Yes, I’m quite sure speed gets ramped up when you factor in long-distances and divide them by time spent with family.
I see my mother and sister twice a year. Once here, once there. It’s not ideal, but it’s more than a lot of expats get, and so for that, I’m thankful. But when family visits are limited to bi-annual hugs and semi-yearly dinners, you notice the passage of time more acutely–etched out on a loved one’s face, in the gray of their hair or the stoop of shoulders. And that’s just me.
Each and every time I face it I am slammed with the inevitability of time. And distance. And the speed at which they seem to be colliding.
Time? Time is a wall I keep trying to scale, but instead of climbing it, I keep running into it headfirst, knocking myself most of the way to unconscious.
And distance? Well, distance is the one thing in my control.
I don’t get homesick very often, not anymore, but I do miss my family. I look forward to their visits, and to mine. In my head I map out great big plans to relax. We’ll laugh and have long conversations and go for long walks! We’ll spend quality time! The kids will be gracious and happy to see their family and actually converse with them instead of retreating behind a screen anytime I leave the room!
I worry that the reality is….less than great. Or relaxing. I think I may come across as…well, for lack of a better word, grumpy. Instead of being all hunky and dory, sometimes I get snippy and snappy.
Bear with me. It took me nine long years to figure this out.
I realized I must come across as resentful. Or annoyed. Or just garden variety grumpy-pants. The truth is, there’s often an emotional orgy going on in my head, decisions battling reality–decisions which benefit US, but sometimes come at the detriment of extended family.
So when I’m being snippy, it’s sometimes because I’m fending off the guilt that come with choosing to live far away. Sometimes when it seems like I’m short-tempered it’s because I’m trying to gauge how long can I justify keeping the grandkids away. If it seems like I’m a bit low on patience, it may just be because I’m trying to calculate how much longer I’m going to ask my mother to get on a plane for Christmas. If it seems like I’m sulky, it’s probably because I’m trying to remember the formula to figure out how time speeds up when there’s a greater distance involved.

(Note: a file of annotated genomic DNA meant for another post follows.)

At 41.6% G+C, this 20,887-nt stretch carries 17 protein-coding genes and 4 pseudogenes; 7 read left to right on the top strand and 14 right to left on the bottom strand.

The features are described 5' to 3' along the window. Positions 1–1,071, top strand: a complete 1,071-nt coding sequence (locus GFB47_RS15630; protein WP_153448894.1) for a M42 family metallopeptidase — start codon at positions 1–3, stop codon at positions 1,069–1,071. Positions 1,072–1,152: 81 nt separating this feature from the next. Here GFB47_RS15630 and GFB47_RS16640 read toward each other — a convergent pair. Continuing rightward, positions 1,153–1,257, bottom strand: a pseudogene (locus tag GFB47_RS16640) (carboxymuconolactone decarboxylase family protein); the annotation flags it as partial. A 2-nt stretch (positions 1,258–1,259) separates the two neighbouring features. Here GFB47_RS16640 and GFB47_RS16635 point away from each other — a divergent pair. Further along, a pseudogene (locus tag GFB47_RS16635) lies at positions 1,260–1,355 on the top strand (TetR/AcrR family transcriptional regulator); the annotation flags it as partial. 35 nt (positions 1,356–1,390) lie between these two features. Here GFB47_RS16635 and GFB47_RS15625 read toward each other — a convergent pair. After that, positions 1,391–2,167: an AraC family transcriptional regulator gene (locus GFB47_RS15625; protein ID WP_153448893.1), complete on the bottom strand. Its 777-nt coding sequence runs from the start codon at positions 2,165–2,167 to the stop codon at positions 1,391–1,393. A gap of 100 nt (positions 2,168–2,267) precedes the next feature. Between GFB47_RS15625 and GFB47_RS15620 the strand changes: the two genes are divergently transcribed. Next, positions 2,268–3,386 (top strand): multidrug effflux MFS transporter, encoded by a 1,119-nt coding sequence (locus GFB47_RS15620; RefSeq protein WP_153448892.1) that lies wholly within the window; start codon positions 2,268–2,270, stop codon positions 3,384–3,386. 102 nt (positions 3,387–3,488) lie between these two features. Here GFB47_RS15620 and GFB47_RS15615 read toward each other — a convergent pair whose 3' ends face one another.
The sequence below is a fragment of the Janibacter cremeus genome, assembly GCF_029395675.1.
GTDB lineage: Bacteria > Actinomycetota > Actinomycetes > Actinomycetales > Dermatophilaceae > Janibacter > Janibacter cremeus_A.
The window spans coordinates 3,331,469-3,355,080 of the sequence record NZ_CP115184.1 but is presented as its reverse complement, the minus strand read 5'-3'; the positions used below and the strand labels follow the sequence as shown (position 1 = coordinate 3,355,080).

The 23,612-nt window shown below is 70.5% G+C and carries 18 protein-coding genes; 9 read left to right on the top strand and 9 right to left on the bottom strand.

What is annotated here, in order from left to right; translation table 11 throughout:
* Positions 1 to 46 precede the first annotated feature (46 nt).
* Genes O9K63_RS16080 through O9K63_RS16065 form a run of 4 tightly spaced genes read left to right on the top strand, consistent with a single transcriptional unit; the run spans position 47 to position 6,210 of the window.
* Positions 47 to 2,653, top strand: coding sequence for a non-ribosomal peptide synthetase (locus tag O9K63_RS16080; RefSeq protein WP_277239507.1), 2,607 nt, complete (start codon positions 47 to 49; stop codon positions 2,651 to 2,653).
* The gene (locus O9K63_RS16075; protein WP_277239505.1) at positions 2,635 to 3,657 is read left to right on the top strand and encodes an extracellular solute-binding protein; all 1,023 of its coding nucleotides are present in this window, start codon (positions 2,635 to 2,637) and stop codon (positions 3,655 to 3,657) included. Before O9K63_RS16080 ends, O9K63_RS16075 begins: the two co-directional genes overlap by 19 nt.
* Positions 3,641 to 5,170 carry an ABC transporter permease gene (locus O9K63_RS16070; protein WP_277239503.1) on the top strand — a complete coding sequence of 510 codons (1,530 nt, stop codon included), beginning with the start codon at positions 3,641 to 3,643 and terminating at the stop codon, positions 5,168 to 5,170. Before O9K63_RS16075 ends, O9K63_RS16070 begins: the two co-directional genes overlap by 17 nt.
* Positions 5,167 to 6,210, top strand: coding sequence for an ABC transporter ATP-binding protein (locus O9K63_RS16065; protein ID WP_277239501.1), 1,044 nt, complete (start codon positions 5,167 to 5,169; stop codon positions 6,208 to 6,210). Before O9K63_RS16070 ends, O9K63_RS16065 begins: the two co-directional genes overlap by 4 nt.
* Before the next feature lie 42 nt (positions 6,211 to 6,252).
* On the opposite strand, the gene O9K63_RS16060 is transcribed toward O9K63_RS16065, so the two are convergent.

I think my brain switches into efficiency mode due to overload. And efficiency mode? Well, everything gets done, but sometimes at the expense of emotion. AI’s got nothing on me when I switch over to efficiency mode. Just ask my husband.
Sure, there’s Skype and FaceTime, and it definitely helps, but expats know that E.T. was right: phoning home is really just a substitute for being there.
Then the trips are over. Bags are packed, flights checked-in on, passports stamped. It takes me a few weeks to recalibrate my emotions, to pack them all back into the neat boxes they live in. I get caught up in day-to-day dramas and hourly ados and I’ll sit down to put my feet up and suddenly it’s Sunday, or summer or six months later. And I gear up to do the whole thing all over again.
I’m in the midst of all that now. Long enough removed from the family visit to be able to take a step backward and say “Ah! Of course that’s why I was such a miserable Mabel, because I worry about how our choice to live away affects you. And you’re getting older. And I’m getting older. And the kids are getting older. And oh, my God, for the love of all that’s holy make it stop.”
Eventually I guess the scales will tip one way, or another. But there are few weeks a year when they swing wildly from one side to another, bouncing up and down.
Every time I watch my mother say goodbye to my kids something small inside me dies. Like that flower in ET, the one that wilts and falters. But…. I also know this. You know the final scene of ET? The one when Eliot is crying and Gertie has snot running down her face and ET is about to get on his spaceship? He touches his light-up heart, then points his long, wrinkly finger at Eliot’s head and says…”I’ll be right here.”
It doesn’t matter what the formula is for calculating distance, or speed, or even time. Because that’s where we are.
We’ll be right here.